Territory Stories

Debates Day 2 - Wednesday 17 February 1999



Debates Day 2 - Wednesday 17 February 1999

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Parliamentary Record 14


Debates for 8th Assembly 1997 - 2001; ParliamentNT; Parliamentary Record; 8th Assembly 1997 - 2001




Made available by the Legislative Assembly of the Northern Territory





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Legislative Assembly of the Northern Territory

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Attribution International 4.0 (CC BY 4.0)

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Legislative Assembly of the Northern Territory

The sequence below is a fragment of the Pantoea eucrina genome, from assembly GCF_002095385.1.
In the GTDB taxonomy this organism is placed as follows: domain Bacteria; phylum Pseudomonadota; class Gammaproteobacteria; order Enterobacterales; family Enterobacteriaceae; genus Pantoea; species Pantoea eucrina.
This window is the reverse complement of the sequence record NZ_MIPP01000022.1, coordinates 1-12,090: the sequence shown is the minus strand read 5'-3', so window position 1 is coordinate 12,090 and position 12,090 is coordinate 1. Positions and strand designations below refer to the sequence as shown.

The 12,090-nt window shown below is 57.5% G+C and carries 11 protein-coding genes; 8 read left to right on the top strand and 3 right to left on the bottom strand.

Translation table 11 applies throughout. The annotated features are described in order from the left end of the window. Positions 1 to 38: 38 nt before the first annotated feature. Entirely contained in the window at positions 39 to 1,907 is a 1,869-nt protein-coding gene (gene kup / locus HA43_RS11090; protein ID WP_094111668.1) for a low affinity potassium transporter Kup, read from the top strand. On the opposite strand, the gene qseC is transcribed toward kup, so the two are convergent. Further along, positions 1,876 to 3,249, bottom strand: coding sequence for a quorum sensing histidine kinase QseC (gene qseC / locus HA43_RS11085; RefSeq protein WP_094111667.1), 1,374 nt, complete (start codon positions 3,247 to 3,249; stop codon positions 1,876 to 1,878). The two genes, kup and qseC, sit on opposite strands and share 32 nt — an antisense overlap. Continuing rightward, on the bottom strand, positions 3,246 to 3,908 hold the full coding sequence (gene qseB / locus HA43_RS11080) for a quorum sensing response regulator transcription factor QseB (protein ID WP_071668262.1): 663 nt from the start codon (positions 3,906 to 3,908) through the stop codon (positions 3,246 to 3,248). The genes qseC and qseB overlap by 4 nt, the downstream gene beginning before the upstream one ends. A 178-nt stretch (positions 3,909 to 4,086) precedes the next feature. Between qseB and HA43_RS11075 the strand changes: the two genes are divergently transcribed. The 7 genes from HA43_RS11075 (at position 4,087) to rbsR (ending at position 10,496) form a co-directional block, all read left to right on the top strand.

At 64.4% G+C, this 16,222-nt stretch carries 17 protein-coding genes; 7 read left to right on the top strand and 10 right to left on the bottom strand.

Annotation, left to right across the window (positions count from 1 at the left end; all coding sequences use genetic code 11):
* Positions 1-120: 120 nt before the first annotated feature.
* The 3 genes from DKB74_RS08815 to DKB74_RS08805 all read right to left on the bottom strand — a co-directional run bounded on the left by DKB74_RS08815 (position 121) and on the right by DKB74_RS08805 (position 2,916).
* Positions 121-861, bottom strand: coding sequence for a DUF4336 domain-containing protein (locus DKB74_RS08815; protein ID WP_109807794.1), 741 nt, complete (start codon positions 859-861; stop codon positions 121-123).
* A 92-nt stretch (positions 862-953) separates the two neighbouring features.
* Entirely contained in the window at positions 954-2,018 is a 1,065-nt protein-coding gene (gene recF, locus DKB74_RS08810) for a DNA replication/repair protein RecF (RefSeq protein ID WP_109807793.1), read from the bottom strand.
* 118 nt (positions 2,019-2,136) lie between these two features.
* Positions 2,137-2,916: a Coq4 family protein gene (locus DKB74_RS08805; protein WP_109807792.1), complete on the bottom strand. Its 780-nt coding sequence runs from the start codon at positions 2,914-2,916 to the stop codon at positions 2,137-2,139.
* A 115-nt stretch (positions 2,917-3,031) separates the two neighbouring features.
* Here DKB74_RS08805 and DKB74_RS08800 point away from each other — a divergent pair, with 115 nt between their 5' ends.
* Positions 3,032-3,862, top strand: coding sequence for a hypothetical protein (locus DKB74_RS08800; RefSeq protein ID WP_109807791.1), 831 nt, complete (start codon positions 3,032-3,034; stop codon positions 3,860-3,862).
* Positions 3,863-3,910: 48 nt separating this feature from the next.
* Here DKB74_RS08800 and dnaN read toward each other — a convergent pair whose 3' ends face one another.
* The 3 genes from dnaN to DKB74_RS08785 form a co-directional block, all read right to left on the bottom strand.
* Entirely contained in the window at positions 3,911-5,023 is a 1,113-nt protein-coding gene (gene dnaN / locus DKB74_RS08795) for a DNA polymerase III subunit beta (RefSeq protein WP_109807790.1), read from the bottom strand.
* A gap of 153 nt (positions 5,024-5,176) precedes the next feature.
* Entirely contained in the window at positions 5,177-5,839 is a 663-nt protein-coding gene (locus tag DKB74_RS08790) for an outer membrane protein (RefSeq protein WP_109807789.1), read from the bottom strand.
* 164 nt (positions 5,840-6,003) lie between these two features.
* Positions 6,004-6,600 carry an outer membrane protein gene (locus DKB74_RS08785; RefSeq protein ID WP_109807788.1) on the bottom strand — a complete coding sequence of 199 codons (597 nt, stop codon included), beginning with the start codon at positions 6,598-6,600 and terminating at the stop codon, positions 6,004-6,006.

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DEBATES - Wednesday 17 February 1999 Tenancy Act, established a working party which was given the task of reviewing tenancy laws in the NT. The working party comprised members of parliament, members of the Real Estate industry and officers gone from various government departments and the Chair was one Mr Rick Setter, MLA. Mr Speaker, in 1993 a discussion paper prepared by the working party was provided to the then Attorney-General and it was then further released for public comment that year. And that public comment was taken into account when drafting the working partys recommendations which subsequently in January 1996, Mr Hatton, MLA, who was then Attorney-General, released the Discussion Draft Residential Tenancies Bill. The bill incorporated the recommendations made by the working party and also some new proposals. I take this opportunity to stress the amount of community consultation which has occurred surrounding this matter. Around 800 submissions were received in response to the Northern Territory governments draft bill. Mr Stirling: Youve ignored them all. Ms Martin: Where is it? Mr DEPUTY SPEAKER: Order! The minister has the floor. Mr BALDWIN: It has taken quite sometime to draw all of those threads together to make the necessary amendments this year in an attempt to satisfy those competing interests within that draft bill. On October 13 1998 the then Chief Minister, the Hon Shane Stone, gave Dr Richard Lim MLA, the task of reviewing the tenancy legislation in the Northern Territory and the bills introduced by the Leader of the Opposition. Dr Lim, I am happy to say, has consulted with the Department of the Attorney-General and the Consumer Affairs division in the Department of Industries and Business and he has certainly discussed the issues at length with both the Chief Minister and myself. There is still some way to go, Mr Speaker, but the end is certainly in sight, Im happy to say. Some redrafting of certain clauses is still being undertaken and following further consultation with the Department of Housing and ... Ms Martin: Well have the railway before we have tenancies legislation. Mr DEPUTY SPEAKER: Order! Mr BALDWIN: ...and following further consultation with the Department of Housing and Local Government, the Consumer Affairs Council and the Real Estate Institute of the Northern Territory. National competition policy must be taken into account and the Northern Territory governments draft bill is currently being tested against these principles. Its anticipated that this bill will be ready for introduction into the Legislative Assembly in the first half of this year. Tenancy legislation certainly has a crucial influence on a large proportion of the Northern Territory community. Ms Martin: Fifty percent. Mr BALDWIN: The size - and the Leader of the Opposition is quite right - the size of the local Darwin rental market is proportionally large at 54.34% when compared to other capital cities which range from 27% to 35%. The rights of this significant section of the population who occupy rental properties, Mr Speaker, in the Territory certainly must be protected, and they must be treated equitably and fairly and health and safety standards must be maintained. On the other hand, private sector landlords are people who have substantial investments in the Territory. It is the responsibility of governments to ensure that the industry is consulted and to make laws which do not threaten the ongoing viability of the industry. An erosion of confidence in this sector could see a withdrawal of capital to other investment sectors or perhaps even out of the Territory. It goes without saying that this would not only be detrimental to the development of the Territory but to the community at large, and the rental property sector in particular. It could seriously erode the developer and private sector investment confidence in the Territory that the government has worked so hard and will always work so hard to encourage. Effective tenancy law strikes a balance between the rights and expectations of both the landlords and the tenants. The government recognises that the rapidly growing Northern Territory population is very aware of its rights and it expects laws which reflect its needs. Both landlords and tenants want, expect and should get laws which protect their right to fair and equitable treatment. The Northern Tenitory government is committed to getting it right, it does not support these bills and for the reasons that I have spelt out here. In other words, I put it to you that the Leader of the Opposition has, with the introduction of these poor pieces of legislation, acted irresponsibly and ignored the concerns of Territorians with regard to sound tenancy laws. As I said, we will not be supporting these bills. 2824